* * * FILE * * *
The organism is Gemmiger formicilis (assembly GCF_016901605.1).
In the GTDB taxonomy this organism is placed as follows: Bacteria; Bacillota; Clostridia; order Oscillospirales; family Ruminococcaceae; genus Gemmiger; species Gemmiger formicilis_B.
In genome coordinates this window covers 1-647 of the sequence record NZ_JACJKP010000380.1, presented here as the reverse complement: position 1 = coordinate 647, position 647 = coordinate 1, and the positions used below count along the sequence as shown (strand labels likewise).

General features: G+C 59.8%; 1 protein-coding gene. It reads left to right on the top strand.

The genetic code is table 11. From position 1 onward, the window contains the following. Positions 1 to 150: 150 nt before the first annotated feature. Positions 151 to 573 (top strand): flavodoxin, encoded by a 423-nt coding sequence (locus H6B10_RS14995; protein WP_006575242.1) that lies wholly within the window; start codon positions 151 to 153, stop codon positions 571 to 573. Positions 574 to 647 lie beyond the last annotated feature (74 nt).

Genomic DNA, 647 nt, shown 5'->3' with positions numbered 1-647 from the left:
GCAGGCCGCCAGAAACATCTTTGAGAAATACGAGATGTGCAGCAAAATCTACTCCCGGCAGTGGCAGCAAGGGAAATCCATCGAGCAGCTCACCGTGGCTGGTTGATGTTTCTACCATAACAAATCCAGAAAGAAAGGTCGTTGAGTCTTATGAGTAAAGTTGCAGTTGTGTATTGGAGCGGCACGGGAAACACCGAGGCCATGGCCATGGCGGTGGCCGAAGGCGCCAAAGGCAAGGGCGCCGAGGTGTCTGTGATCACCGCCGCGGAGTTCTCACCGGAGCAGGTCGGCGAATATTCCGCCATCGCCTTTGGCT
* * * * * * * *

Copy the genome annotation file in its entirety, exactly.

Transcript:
The organism is Gemmiger formicilis (assembly GCF_016901605.1).
In the GTDB taxonomy this organism is placed as follows: Bacteria; Bacillota; Clostridia; order Oscillospirales; family Ruminococcaceae; genus Gemmiger; species Gemmiger formicilis_B.
In genome coordinates this window covers 1-647 of the sequence record NZ_JACJKP010000380.1, presented here as the reverse complement: position 1 = coordinate 647, position 647 = coordinate 1, and the positions used below count along the sequence as shown (strand labels likewise).

General features: G+C 59.8%; 1 protein-coding gene. It reads left to right on the top strand.

The genetic code is table 11. From position 1 onward, the window contains the following. Positions 1 to 150: 150 nt before the first annotated feature. Positions 151 to 573 (top strand): flavodoxin, encoded by a 423-nt coding sequence (locus H6B10_RS14995; protein WP_006575242.1) that lies wholly within the window; start codon positions 151 to 153, stop codon positions 571 to 573. Positions 574 to 647 lie beyond the last annotated feature (74 nt).

Genomic DNA, 647 nt, shown 5'->3' with positions numbered 1-647 from the left:
GCAGGCCGCCAGAAACATCTTTGAGAAATACGAGATGTGCAGCAAAATCTACTCCCGGCAGTGGCAGCAAGGGAAATCCATCGAGCAGCTCACCGTGGCTGGTTGATGTTTCTACCATAACAAATCCAGAAAGAAAGGTCGTTGAGTCTTATGAGTAAAGTTGCAGTTGTGTATTGGAGCGGCACGGGAAACACCGAGGCCATGGCCATGGCGGTGGCCGAAGGCGCCAAAGGCAAGGGCGCCGAGGTGTCTGTGATCACCGCCGCGGAGTTCTCACCGGAGCAGGTCGGCGAATATTCCGCCATCGCCTTTGGCT